‘All things betray thee, who betrayest Me’.
I think God pursues us in an unhurrying chase and unperturbed pace and deliberate speed. I think he is pursuing Lance Armstrong and others who have no sense of sin or need for forgiveness.
5. For you created my inmost being;
you knit me together in my mother’s womb.
14 I praise you because I am fearfully and wonderfully made;
your works are wonderful,
I know that full well.
15 My frame was not hidden from you
when I was made in the secret place,
when I was woven together in the depths of the earth.
16 Your eyes saw my unformed body;
all the days ordained for me were written in your book
before one of them came to be.
It’s true that we are fearfully and wonderfully made. There are really two thoughts here. First, we are fearfully made. We are made in a way that causes astonishment. It’s not just one time astonishment but every time we discover something new about the way we are made we are astonished – or should be. For instance:
In one hour, your heart works hard enough to produce the equivalent energy to raise almost one ton of weight one yard off the ground.
You use 200 muscles to take one step.
The average human’s heart will beat 3000 million times in their lifetime.
The human brain cell can hold 5 times as much information as the Encyclopedia Britannica.
Your nose can remember 50,000 different scents.
The body has 60,000 miles of blood vessels.
Second, we are wonderfully made. This is an unusual word the way it is used here. It means we are made to be distinct, to be separated and set apart. We are related to the rest of creation but we are unique. The Human Genome Project identified 24,000 genes in the human body. Of those, 98 percent are common to many other animals but that difference makes all the difference between us and them. Not only between us and them. The genetic difference between you and the person next to you is even smaller – .2% – but the variation of individual differences is endless. We are made in such a way that is astonishing and wonderful.
6. How precious to me are your thoughts, God!
How vast is the sum of them!
18 Were I to count them,
they would outnumber the grains of sand
when I awake,I am still with you.
Francis Collins was the head of the Human Genome Project and wrote a book titled “The Language of God”. He introduces that language this way:
“The human genome consists of all the DNA of our species, the hereditary code of life. This newly revealed text was 3 billion letters long, and written in a strange and cryptographic four-letter code. Such is the amazing complexity of the information carried within each cell of the human body, that a live reading of that code at a rate of one letter per second would take thirty-one years, even if reading continued day and night.
Printing these letters out in regular font size on normal bond paper and binding them all together would result in a tower the height of the Washington Monument. For the first time on that summer morning this amazing script, carrying within it all of the instructions for building a human being, was available to the world.”
That script is hard to imagine.
The information contained in a single cell would fill a stack of paperback books 200 feet high.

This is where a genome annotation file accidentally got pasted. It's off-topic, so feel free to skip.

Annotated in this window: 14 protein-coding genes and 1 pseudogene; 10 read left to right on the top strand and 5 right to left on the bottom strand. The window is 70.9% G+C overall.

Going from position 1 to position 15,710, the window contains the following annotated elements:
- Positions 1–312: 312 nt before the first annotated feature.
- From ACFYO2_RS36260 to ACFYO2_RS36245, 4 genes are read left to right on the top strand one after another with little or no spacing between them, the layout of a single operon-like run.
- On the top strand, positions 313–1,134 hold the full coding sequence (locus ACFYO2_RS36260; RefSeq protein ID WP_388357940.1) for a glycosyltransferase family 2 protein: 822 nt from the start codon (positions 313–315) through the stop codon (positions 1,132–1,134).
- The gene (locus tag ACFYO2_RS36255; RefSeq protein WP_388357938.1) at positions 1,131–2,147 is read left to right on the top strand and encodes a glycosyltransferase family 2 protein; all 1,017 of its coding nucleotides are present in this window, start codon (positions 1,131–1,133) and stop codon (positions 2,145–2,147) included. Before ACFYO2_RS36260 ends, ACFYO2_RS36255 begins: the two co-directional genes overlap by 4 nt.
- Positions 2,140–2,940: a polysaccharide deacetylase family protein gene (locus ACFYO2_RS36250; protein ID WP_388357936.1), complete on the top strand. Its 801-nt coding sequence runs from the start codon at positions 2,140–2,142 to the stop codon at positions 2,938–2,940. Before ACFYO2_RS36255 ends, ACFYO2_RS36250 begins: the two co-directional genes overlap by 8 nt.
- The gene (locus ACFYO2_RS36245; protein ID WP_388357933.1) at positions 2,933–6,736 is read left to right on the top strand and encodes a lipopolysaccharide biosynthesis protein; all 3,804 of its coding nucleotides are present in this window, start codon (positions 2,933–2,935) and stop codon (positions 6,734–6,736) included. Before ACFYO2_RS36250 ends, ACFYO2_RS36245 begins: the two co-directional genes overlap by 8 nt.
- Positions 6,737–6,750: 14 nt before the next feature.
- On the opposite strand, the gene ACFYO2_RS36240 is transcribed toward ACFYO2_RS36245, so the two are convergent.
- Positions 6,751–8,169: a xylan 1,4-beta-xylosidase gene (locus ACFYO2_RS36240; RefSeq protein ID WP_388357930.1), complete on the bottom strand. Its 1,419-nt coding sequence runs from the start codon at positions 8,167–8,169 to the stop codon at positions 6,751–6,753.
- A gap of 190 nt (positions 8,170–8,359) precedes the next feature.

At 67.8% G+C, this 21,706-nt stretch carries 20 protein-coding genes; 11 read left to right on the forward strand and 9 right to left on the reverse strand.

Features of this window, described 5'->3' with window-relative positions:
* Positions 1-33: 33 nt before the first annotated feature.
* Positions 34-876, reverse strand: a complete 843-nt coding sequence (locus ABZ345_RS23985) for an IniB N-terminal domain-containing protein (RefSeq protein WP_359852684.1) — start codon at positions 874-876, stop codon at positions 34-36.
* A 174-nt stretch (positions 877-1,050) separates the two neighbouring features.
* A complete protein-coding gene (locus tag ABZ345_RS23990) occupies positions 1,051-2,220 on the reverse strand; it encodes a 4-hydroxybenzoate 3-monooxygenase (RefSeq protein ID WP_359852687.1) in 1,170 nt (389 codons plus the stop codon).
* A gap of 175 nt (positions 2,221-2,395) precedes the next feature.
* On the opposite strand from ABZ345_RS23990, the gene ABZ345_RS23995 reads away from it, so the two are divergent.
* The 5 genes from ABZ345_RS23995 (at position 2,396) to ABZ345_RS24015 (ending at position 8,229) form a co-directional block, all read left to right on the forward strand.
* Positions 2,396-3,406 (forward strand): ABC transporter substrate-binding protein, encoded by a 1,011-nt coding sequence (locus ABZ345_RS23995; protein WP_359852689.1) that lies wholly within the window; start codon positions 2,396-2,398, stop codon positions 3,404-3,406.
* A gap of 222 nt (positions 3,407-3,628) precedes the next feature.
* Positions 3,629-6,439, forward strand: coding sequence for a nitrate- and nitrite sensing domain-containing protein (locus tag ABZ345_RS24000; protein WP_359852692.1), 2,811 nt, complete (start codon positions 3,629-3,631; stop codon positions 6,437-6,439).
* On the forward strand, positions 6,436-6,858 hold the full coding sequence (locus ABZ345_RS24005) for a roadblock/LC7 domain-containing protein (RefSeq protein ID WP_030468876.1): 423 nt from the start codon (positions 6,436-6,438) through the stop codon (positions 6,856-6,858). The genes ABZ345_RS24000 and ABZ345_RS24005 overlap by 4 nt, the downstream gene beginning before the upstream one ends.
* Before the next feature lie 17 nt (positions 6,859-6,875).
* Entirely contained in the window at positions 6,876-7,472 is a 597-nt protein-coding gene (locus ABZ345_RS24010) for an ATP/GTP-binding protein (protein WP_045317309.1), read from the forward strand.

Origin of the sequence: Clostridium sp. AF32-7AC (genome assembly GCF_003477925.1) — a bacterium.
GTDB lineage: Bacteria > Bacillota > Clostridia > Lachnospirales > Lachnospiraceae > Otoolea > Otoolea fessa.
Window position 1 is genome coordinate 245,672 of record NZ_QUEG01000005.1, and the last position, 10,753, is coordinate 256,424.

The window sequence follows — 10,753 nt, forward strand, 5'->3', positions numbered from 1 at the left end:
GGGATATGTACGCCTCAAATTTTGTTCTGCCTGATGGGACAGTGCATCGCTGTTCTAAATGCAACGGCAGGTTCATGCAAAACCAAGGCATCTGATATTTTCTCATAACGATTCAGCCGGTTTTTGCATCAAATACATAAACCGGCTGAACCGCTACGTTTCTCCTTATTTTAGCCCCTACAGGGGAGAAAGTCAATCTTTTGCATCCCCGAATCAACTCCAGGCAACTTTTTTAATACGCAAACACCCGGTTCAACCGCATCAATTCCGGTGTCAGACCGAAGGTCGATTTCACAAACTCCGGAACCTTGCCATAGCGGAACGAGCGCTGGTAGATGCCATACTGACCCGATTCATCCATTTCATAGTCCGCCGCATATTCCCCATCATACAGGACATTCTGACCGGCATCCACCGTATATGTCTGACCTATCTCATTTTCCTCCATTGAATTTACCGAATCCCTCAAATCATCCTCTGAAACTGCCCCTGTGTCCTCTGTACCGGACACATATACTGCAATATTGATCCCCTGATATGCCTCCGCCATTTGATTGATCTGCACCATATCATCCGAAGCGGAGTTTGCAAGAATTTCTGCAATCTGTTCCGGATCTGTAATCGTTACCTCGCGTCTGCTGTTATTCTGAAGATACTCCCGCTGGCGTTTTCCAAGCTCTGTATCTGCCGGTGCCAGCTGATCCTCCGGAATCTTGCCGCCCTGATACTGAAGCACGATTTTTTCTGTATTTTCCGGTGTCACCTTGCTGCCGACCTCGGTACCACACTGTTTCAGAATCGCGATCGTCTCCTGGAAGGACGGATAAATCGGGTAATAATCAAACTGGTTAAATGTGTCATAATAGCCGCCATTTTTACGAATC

It would fill two hundred 500-page telephone directories.
The human body is made up of 100 trillion cells and every cell has all the genetic information.
There is 6 feet of DNA in each of our 100 trillion cells of the human body packed into a structure only 0.0001 centimeter across.
If all the DNA in the 100 trillion cells of the human body was put end to end it would reach to the sun and back over 600 times.
7. Then this wonderful, pristine world of trust, familiarity, and elegance is broken into by wickedness.
If only you, God, would slay the wicked!
Away from me, you who are bloodthirsty!
20 They speak of you with evil intent;
your adversaries misuse your name.
21 Do I not hate those who hate you, LORD,
and abhor those who are in rebellion against you?
22 I have nothing but hatred for them;
I count them my enemies.
It’s just like our world, isn’t it? There are some things worthy of our hatred. This is from “Perelandra” by C.S. Lewis when Ransom is fighting the creature given over completely to evil.
“Then an experience that perhaps no good man can ever have in our world came over him — a torrent of perfectly unmixed and lawful hatred. The energy of hating, never before felt without some guilt, without some dim knowledge that he was failing fully to distinguish the sinner from the sin, rose in his arms and legs till he felt that they were pillars of burning blood. What was before him appeared no longer a creature of corrupted will. It was corruption itself to which will was attached only as an instrument…. It is perhaps difficult to understand why this filled Ransom not with horror but with a kind of joy. The joy came from finding at last what hatred was made for.”
It is not hatred that enjoys hating or is consumed by hatred itself or that comes from fear and prejudice or impulse but pure and lawful hatred of that which is evil. There is a place and a reason for hatred.
8. Search me,God, and know my heart;
test me and know my anxious thoughts.
24 See if there is any offensive way in me,
and lead me in the way everlasting.
So we have circled back to where we began – except this is not simply an acknowledgement that God has searched and known us. It is a request to keep searching and knowing because there is no end to us – no bottom to the well.
“See if there is any offensive way in me” can be put another way. “See if there is anything about the way I am heading that will cause sorrow for me and others.”
It is not the same as “wicked” in the previous verses. It means sorrow. Is there something about my life that will eventually cause me and others to grieve? I think about that when I think back on the interview with Lance Armstrong. I think about it with myself and with you. Is there something in the way we are headed that will one day cause sorrow and disappointment?
Finally, lead me in the way everlasting. We do not find the way everlasting on our own. We do not find life that is truly life on our own. On our own we lose our way or we get caught up in things that are short term victories and momentary successes but not the way that lasts forever. We do not find the way everlasting by vowing to take control of our lives and being determined we will not lose our way again.
I found myself praying for Lance Armstrong that night. Not because he is a celebrity or because I was attracted to his personality or even thinking about what good he could do as a believer. It is almost out of sorrow and pity having seen what a life without God has become. I pray that God will pursue him and others like him with no sense of sin and will lead someone into their lives who will introduce them to the way everlasting.